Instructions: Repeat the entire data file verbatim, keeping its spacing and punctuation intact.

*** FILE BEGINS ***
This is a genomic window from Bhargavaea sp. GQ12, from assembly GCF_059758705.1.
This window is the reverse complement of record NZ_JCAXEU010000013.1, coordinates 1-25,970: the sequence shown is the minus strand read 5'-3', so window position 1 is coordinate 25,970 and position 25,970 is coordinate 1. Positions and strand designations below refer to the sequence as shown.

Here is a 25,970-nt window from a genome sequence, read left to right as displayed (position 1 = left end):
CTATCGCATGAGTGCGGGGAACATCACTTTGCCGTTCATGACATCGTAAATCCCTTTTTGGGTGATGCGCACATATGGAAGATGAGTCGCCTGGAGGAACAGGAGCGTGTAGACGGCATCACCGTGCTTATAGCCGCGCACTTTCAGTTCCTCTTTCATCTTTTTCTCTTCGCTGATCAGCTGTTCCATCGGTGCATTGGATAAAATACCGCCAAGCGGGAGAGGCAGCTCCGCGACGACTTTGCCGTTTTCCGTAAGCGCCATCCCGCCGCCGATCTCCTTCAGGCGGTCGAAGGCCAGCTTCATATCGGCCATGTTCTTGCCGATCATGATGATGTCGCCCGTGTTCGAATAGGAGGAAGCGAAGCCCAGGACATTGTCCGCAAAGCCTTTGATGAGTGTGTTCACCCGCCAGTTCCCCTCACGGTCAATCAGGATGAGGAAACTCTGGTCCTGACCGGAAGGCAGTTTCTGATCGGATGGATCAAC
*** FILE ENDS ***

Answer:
This is a genomic window from Bhargavaea sp. GQ12, from assembly GCF_059758705.1.
This window is the reverse complement of record NZ_JCAXEU010000013.1, coordinates 1-25,970: the sequence shown is the minus strand read 5'-3', so window position 1 is coordinate 25,970 and position 25,970 is coordinate 1. Positions and strand designations below refer to the sequence as shown.

Here is a 25,970-nt window from a genome sequence, read left to right as displayed (position 1 = left end):
CTATCGCATGAGTGCGGGGAACATCACTTTGCCGTTCATGACATCGTAAATCCCTTTTTGGGTGATGCGCACATATGGAAGATGAGTCGCCTGGAGGAACAGGAGCGTGTAGACGGCATCACCGTGCTTATAGCCGCGCACTTTCAGTTCCTCTTTCATCTTTTTCTCTTCGCTGATCAGCTGTTCCATCGGTGCATTGGATAAAATACCGCCAAGCGGGAGAGGCAGCTCCGCGACGACTTTGCCGTTTTCCGTAAGCGCCATCCCGCCGCCGATCTCCTTCAGGCGGTCGAAGGCCAGCTTCATATCGGCCATGTTCTTGCCGATCATGATGATGTCGCCCGTGTTCGAATAGGAGGAAGCGAAGCCCAGGACATTGTCCGCAAAGCCTTTGATGAGTGTGTTCACCCGCCAGTTCCCCTCACGGTCAATCAGGATGAGGAAACTCTGGTCCTGACCGGAAGGCAGTTTCTGATCGGATGGATCAAC